Shutter Speed: This is the second part of the photography triangle. The two parts of shutter speed are light and motion blur, which is a different type of blur than I discussed above. If you were to set a very slow shutter speed, it would mean that your shutter would open inside of your camera, exposing your sensor for that amount of time you set. If you set a fast shutter speed, the shutter would move out of the way of the sensor for a much shorter length of time. Slower shutter speeds equal more light and faster shutter speeds equal less light. Slower shutter speeds also have the potential to introduce motion blur if you were to move your camera while the shutter is open. Or, if you were to point your camera and take a picture of a fast moving object. This is how people get those silky waterfall shots. They set their cameras on tripods and set slow shutter speeds. As the water is falling, the camera records that movement. Conversely, if you wanted to avoid motion blur in your photos, you'd set a fast shutter speed. In cases like these, you'd be able to take pictures of sports and moving animals without much blur at all. Just remember, the faster the shutter speed, the larger your aperture is going to need to be. Your camera is going to need light from somewhere and if it can't get it from the shutter speed, it'll want to get it from a larger aperture. Or a higher ISO, which I'll discuss next.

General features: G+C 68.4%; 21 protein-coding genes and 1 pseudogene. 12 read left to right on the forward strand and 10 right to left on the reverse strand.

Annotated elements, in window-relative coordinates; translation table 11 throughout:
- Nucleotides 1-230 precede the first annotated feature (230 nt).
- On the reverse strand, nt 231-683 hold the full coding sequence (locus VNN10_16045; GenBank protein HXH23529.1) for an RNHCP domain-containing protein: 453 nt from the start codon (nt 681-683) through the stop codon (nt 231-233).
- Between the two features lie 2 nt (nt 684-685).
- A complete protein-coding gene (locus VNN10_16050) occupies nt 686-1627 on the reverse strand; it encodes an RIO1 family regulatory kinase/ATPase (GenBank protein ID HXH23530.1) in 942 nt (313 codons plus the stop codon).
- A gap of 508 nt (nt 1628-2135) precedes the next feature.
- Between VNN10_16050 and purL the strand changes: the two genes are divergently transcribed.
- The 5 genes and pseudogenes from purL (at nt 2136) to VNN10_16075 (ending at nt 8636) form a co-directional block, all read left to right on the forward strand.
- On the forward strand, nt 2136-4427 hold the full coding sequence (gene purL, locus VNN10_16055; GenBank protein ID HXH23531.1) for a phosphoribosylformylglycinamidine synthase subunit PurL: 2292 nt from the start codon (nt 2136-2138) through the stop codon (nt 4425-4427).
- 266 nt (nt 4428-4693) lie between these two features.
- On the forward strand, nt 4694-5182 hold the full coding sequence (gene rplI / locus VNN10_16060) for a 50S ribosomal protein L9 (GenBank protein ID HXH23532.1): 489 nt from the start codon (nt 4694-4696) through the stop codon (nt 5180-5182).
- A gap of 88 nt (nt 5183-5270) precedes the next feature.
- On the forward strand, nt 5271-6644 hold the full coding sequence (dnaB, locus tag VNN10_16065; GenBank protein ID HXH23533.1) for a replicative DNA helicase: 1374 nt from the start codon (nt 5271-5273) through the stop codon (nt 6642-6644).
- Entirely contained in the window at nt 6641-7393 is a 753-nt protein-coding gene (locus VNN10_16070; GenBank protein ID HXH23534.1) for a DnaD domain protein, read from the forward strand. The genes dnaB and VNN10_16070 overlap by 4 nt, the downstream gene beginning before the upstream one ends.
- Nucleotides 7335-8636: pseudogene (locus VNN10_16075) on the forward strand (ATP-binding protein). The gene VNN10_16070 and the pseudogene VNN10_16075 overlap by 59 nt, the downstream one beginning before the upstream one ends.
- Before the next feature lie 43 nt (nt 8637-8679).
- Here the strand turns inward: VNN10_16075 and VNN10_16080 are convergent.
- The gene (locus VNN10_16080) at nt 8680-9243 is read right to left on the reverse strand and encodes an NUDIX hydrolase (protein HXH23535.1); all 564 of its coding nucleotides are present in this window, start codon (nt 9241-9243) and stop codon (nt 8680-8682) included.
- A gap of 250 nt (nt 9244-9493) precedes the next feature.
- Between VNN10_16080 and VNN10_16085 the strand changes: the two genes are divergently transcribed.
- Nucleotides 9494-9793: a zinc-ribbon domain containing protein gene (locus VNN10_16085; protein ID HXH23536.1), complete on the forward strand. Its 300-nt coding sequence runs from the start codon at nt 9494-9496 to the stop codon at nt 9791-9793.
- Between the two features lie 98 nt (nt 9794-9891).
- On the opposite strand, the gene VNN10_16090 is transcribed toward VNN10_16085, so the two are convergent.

ISO: Your camera uses an ISO measurement to control how sensitive its sensor is. It's sort of like how an amplifier amplifies sound. The higher the ISO number, the more sensitive the sensor is, which sort of equals more light. For example, if you were to keep your aperture and shutter speed settings exactly the same, but change your ISO from 100 to 800, the picture that used the 800 setting would be a lot brighter than the one that used the 100 setting. Having an adjustable ISO value compensates for other settings that might be limited. So if you're in a bright setting, you'd probably want to lower your ISO setting and if you're in a dark setting, you'd probably want to raise it. My advice is to keep this feature set to auto.